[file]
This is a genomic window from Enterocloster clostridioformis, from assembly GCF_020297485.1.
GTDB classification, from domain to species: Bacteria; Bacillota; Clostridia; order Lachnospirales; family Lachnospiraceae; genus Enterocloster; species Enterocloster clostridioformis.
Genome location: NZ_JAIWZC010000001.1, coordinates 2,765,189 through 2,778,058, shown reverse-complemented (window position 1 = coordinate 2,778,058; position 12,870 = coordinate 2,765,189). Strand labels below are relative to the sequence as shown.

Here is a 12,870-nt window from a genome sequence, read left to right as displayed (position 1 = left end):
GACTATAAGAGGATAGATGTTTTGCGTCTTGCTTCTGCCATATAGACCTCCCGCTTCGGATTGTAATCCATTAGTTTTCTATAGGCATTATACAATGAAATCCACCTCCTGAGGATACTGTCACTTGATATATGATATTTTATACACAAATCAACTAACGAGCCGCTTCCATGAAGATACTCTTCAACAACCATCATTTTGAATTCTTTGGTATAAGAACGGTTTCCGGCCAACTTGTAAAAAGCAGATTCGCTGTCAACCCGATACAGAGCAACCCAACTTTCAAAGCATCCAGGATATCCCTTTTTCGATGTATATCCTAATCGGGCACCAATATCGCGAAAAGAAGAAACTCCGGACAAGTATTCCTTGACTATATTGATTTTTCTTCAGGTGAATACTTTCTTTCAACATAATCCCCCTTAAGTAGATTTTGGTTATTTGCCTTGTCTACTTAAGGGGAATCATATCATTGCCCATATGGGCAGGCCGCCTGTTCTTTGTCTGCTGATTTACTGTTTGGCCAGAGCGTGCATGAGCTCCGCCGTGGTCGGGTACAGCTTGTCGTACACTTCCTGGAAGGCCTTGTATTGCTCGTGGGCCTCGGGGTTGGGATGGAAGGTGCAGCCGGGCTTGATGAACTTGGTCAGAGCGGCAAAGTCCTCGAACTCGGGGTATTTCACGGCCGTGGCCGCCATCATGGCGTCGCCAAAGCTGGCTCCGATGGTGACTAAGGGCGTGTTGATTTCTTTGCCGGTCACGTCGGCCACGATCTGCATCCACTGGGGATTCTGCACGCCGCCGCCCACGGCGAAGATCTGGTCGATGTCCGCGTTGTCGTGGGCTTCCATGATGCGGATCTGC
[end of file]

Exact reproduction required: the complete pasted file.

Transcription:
This is a genomic window from Enterocloster clostridioformis, from assembly GCF_020297485.1.
GTDB classification, from domain to species: Bacteria; Bacillota; Clostridia; order Lachnospirales; family Lachnospiraceae; genus Enterocloster; species Enterocloster clostridioformis.
Genome location: NZ_JAIWZC010000001.1, coordinates 2,765,189 through 2,778,058, shown reverse-complemented (window position 1 = coordinate 2,778,058; position 12,870 = coordinate 2,765,189). Strand labels below are relative to the sequence as shown.

Here is a 12,870-nt window from a genome sequence, read left to right as displayed (position 1 = left end):
GACTATAAGAGGATAGATGTTTTGCGTCTTGCTTCTGCCATATAGACCTCCCGCTTCGGATTGTAATCCATTAGTTTTCTATAGGCATTATACAATGAAATCCACCTCCTGAGGATACTGTCACTTGATATATGATATTTTATACACAAATCAACTAACGAGCCGCTTCCATGAAGATACTCTTCAACAACCATCATTTTGAATTCTTTGGTATAAGAACGGTTTCCGGCCAACTTGTAAAAAGCAGATTCGCTGTCAACCCGATACAGAGCAACCCAACTTTCAAAGCATCCAGGATATCCCTTTTTCGATGTATATCCTAATCGGGCACCAATATCGCGAAAAGAAGAAACTCCGGACAAGTATTCCTTGACTATATTGATTTTTCTTCAGGTGAATACTTTCTTTCAACATAATCCCCCTTAAGTAGATTTTGGTTATTTGCCTTGTCTACTTAAGGGGAATCATATCATTGCCCATATGGGCAGGCCGCCTGTTCTTTGTCTGCTGATTTACTGTTTGGCCAGAGCGTGCATGAGCTCCGCCGTGGTCGGGTACAGCTTGTCGTACACTTCCTGGAAGGCCTTGTATTGCTCGTGGGCCTCGGGGTTGGGATGGAAGGTGCAGCCGGGCTTGATGAACTTGGTCAGAGCGGCAAAGTCCTCGAACTCGGGGTATTTCACGGCCGTGGCCGCCATCATGGCGTCGCCAAAGCTGGCTCCGATGGTGACTAAGGGCGTGTTGATTTCTTTGCCGGTCACGTCGGCCACGATCTGCATCCACTGGGGATTCTGCACGCCGCCGCCCACGGCGAAGATCTGGTCGATGTCCGCGTTGTCGTGGGCTTCCATGATGCGGATCTGC